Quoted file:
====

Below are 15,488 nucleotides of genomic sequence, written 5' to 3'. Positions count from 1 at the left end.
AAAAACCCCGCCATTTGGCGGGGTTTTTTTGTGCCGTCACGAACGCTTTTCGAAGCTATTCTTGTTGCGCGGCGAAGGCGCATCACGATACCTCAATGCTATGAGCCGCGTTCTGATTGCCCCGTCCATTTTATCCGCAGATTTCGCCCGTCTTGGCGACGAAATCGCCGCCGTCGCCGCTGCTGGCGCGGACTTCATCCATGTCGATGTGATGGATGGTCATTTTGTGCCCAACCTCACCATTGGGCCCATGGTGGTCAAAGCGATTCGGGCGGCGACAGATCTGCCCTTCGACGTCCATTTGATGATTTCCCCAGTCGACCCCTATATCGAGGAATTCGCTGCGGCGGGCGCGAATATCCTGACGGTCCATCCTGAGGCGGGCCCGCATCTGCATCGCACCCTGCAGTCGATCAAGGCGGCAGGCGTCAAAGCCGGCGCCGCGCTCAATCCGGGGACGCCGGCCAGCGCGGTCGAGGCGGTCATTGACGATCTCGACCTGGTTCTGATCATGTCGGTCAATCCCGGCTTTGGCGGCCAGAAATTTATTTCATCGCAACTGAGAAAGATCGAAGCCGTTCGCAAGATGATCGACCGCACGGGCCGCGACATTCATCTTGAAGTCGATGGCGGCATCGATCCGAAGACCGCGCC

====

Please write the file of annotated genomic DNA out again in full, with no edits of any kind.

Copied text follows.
Below are 15,488 nucleotides of genomic sequence, written 5' to 3'. Positions count from 1 at the left end.
AAAAACCCCGCCATTTGGCGGGGTTTTTTTGTGCCGTCACGAACGCTTTTCGAAGCTATTCTTGTTGCGCGGCGAAGGCGCATCACGATACCTCAATGCTATGAGCCGCGTTCTGATTGCCCCGTCCATTTTATCCGCAGATTTCGCCCGTCTTGGCGACGAAATCGCCGCCGTCGCCGCTGCTGGCGCGGACTTCATCCATGTCGATGTGATGGATGGTCATTTTGTGCCCAACCTCACCATTGGGCCCATGGTGGTCAAAGCGATTCGGGCGGCGACAGATCTGCCCTTCGACGTCCATTTGATGATTTCCCCAGTCGACCCCTATATCGAGGAATTCGCTGCGGCGGGCGCGAATATCCTGACGGTCCATCCTGAGGCGGGCCCGCATCTGCATCGCACCCTGCAGTCGATCAAGGCGGCAGGCGTCAAAGCCGGCGCCGCGCTCAATCCGGGGACGCCGGCCAGCGCGGTCGAGGCGGTCATTGACGATCTCGACCTGGTTCTGATCATGTCGGTCAATCCCGGCTTTGGCGGCCAGAAATTTATTTCATCGCAACTGAGAAAGATCGAAGCCGTTCGCAAGATGATCGACCGCACGGGCCGCGACATTCATCTTGAAGTCGATGGCGGCATCGATCCGAAGACCGCGCC